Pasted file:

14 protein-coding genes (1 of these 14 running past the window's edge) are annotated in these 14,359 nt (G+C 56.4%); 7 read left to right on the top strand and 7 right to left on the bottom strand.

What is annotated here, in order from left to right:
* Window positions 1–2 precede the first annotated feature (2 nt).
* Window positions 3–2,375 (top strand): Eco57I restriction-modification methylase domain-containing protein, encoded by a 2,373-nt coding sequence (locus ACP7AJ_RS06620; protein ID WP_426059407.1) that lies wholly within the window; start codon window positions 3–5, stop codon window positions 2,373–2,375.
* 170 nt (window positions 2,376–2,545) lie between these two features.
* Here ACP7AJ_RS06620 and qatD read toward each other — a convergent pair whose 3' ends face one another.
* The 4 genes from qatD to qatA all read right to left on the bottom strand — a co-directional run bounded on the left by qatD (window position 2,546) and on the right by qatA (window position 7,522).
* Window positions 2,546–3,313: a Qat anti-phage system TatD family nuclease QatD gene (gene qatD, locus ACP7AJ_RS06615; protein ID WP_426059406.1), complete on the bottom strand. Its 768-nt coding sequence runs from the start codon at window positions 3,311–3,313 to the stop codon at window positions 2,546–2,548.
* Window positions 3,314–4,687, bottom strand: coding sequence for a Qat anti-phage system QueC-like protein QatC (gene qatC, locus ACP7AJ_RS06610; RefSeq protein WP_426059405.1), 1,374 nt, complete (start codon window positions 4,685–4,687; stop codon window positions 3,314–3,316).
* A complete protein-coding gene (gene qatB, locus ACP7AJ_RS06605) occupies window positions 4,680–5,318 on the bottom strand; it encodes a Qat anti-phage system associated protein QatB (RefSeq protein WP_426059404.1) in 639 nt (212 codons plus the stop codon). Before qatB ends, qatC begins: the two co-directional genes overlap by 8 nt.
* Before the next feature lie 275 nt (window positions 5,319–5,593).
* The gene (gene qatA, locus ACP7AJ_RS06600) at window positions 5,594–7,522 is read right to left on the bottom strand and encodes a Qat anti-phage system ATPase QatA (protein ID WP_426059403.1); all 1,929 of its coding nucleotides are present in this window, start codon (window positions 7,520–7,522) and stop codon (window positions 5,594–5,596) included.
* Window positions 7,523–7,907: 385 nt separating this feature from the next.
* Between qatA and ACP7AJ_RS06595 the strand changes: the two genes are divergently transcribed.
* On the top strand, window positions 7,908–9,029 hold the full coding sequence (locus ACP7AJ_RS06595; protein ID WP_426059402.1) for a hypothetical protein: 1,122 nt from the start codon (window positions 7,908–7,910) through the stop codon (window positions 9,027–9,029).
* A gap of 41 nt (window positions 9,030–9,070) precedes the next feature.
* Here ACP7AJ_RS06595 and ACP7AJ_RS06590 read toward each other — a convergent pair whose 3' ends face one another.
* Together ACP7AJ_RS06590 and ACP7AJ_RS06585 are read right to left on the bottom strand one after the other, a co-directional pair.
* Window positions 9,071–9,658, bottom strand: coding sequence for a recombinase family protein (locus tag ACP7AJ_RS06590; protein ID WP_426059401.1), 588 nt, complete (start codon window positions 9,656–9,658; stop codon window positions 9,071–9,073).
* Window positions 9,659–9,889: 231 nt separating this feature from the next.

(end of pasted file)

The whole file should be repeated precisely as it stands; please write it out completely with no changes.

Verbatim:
14 protein-coding genes (1 of these 14 running past the window's edge) are annotated in these 14,359 nt (G+C 56.4%); 7 read left to right on the top strand and 7 right to left on the bottom strand.

What is annotated here, in order from left to right:
* Window positions 1–2 precede the first annotated feature (2 nt).
* Window positions 3–2,375 (top strand): Eco57I restriction-modification methylase domain-containing protein, encoded by a 2,373-nt coding sequence (locus ACP7AJ_RS06620; protein ID WP_426059407.1) that lies wholly within the window; start codon window positions 3–5, stop codon window positions 2,373–2,375.
* 170 nt (window positions 2,376–2,545) lie between these two features.
* Here ACP7AJ_RS06620 and qatD read toward each other — a convergent pair whose 3' ends face one another.
* The 4 genes from qatD to qatA all read right to left on the bottom strand — a co-directional run bounded on the left by qatD (window position 2,546) and on the right by qatA (window position 7,522).
* Window positions 2,546–3,313: a Qat anti-phage system TatD family nuclease QatD gene (gene qatD, locus ACP7AJ_RS06615; protein ID WP_426059406.1), complete on the bottom strand. Its 768-nt coding sequence runs from the start codon at window positions 3,311–3,313 to the stop codon at window positions 2,546–2,548.
* Window positions 3,314–4,687, bottom strand: coding sequence for a Qat anti-phage system QueC-like protein QatC (gene qatC, locus ACP7AJ_RS06610; RefSeq protein WP_426059405.1), 1,374 nt, complete (start codon window positions 4,685–4,687; stop codon window positions 3,314–3,316).
* A complete protein-coding gene (gene qatB, locus ACP7AJ_RS06605) occupies window positions 4,680–5,318 on the bottom strand; it encodes a Qat anti-phage system associated protein QatB (RefSeq protein WP_426059404.1) in 639 nt (212 codons plus the stop codon). Before qatB ends, qatC begins: the two co-directional genes overlap by 8 nt.
* Before the next feature lie 275 nt (window positions 5,319–5,593).
* The gene (gene qatA, locus ACP7AJ_RS06600) at window positions 5,594–7,522 is read right to left on the bottom strand and encodes a Qat anti-phage system ATPase QatA (protein ID WP_426059403.1); all 1,929 of its coding nucleotides are present in this window, start codon (window positions 7,520–7,522) and stop codon (window positions 5,594–5,596) included.
* Window positions 7,523–7,907: 385 nt separating this feature from the next.
* Between qatA and ACP7AJ_RS06595 the strand changes: the two genes are divergently transcribed.
* On the top strand, window positions 7,908–9,029 hold the full coding sequence (locus ACP7AJ_RS06595; protein ID WP_426059402.1) for a hypothetical protein: 1,122 nt from the start codon (window positions 7,908–7,910) through the stop codon (window positions 9,027–9,029).
* A gap of 41 nt (window positions 9,030–9,070) precedes the next feature.
* Here ACP7AJ_RS06595 and ACP7AJ_RS06590 read toward each other — a convergent pair whose 3' ends face one another.
* Together ACP7AJ_RS06590 and ACP7AJ_RS06585 are read right to left on the bottom strand one after the other, a co-directional pair.
* Window positions 9,071–9,658, bottom strand: coding sequence for a recombinase family protein (locus tag ACP7AJ_RS06590; protein ID WP_426059401.1), 588 nt, complete (start codon window positions 9,656–9,658; stop codon window positions 9,071–9,073).
* Window positions 9,659–9,889: 231 nt separating this feature from the next.